The upcoming Scottish Parliament Election is perhaps the most important in the history of the Scottish Parliament to date, as we attempt to rebuild the economy and our communities in the wake of the pandemic and come to terms with post-Brexit trading realities.

As the party manifestos are published, they perhaps leave us with more questions than answers. Business leaders want to know how our next elected politicians will support business growth and job creation. How will elections promises be funded? How will the next Scottish Government improve economic performance?

In the next two weeks, we will host the main party leaders to ask these questions directly.

For any politician who wants insight into what businesses in Scotland expect from them, SCC has produced a paper entitled Rally for Growth, a business-led action plan. It provides a comprehensive yet practical set of ideas that will be fundamental to ensuring our economy bounces back and is ready to grasp new trading opportunities here and abroad.

The plan calls on Scottish Ministers to pass a Business Growth Act within the first 100 days of the new government, encompassing the most urgent issues facing businesses right now. These actions target core requirements, such as: reducing upfront business costs; boosting international trade; upskilling and reskilling the workforce; major digital and infrastructure investment; business mobilisation on COP26 as well as faster action and increased investment around renewable energies; and, last but not least, redesigning our towns and cities laid low by the combination of pandemic lockdowns and structural declines.

Further, we have called for a major reset of the relationship government has with businesses. It has become painfully obvious that the priorities of business, which are shared by anyone to whom jobs and prosperity are important, are not aligned with the priorities of the Scottish Government. To address this, SCC has called for the establishment of a new Joint Economic Partnership that would oversee an ambitious programme of pro-enterprise, pro-growth policies to boost business growth and job creation.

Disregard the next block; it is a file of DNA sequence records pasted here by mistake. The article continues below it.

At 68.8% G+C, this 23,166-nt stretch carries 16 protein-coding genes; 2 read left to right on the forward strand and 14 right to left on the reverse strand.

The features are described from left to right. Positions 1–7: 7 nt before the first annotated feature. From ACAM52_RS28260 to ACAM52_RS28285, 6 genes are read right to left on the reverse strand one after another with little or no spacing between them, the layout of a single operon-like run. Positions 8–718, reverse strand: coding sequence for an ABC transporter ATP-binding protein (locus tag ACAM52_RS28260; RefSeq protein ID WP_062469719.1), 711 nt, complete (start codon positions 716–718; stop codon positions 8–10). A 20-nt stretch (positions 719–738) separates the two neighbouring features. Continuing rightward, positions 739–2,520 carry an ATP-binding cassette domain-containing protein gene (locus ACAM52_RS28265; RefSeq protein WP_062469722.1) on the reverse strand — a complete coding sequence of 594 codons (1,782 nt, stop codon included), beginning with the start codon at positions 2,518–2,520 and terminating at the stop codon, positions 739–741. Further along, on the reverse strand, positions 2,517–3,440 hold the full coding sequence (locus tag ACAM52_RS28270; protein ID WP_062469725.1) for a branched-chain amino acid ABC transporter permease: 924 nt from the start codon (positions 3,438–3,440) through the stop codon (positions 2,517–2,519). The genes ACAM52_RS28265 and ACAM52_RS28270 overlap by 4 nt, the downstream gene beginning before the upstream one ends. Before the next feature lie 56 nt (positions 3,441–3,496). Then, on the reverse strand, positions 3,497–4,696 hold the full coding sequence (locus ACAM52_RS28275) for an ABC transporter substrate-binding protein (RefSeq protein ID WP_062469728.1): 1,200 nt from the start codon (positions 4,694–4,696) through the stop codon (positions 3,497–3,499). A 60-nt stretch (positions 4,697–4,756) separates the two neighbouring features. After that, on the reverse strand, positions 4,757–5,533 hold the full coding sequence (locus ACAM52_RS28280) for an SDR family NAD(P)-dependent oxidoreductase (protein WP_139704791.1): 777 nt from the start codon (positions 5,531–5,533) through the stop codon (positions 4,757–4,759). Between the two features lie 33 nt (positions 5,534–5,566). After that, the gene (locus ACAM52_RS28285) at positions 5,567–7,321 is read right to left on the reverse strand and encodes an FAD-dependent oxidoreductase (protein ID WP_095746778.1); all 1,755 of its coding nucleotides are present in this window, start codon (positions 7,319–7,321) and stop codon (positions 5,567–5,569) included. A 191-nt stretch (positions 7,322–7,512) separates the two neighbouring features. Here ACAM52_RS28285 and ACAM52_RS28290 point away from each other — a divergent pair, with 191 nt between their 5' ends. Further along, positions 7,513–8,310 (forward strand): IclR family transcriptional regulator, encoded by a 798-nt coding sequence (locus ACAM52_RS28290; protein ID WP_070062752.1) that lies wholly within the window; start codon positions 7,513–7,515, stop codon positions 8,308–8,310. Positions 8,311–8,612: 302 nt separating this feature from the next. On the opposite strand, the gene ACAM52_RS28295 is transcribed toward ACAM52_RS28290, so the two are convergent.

One main focus of the next parliament should be our town and city centres, which are at risk. We need significant effort across the public and private sector to fill the gaps that are spreading like rotten teeth across the high street. We believe the next Scottish Government must establish a high street recovery programme that provides financial incentives and grants to micro and small businesses to support recovery and local communities.

As we plan to eventually welcome staff back to the office, we want to help develop a new work model strategy to facilitate the shift to different modes of working, which not only supports business restart and growth, but prioritises employee wellbeing too. Another focus must be on people, the most important part of Scotland’s economy. Our view is that the single most essential factor to our successful recovery is education, training and upskilling at all levels. A comprehensive approach to skills should be focused on a retraining scheme to support individuals back into the workplace, with targeted employment incentive grants and support for specific businesses to retain, retrain and reskill employees alongside a workforce-wide funded skills and training passport which empowers workers to reskill and upskill at any stage of their career.

There is no one silver bullet that will stave off the risks we face to our lives and livelihoods. But working together is the only way we can keep pace with the realities of how globalisation is changing and the implications for our ability to trade, attract talent to work and study here, and attract investment flows. We should play to our strengths and play to them globally, together.

Liz Cameron is chief executive of Scottish Chambers of Commerce.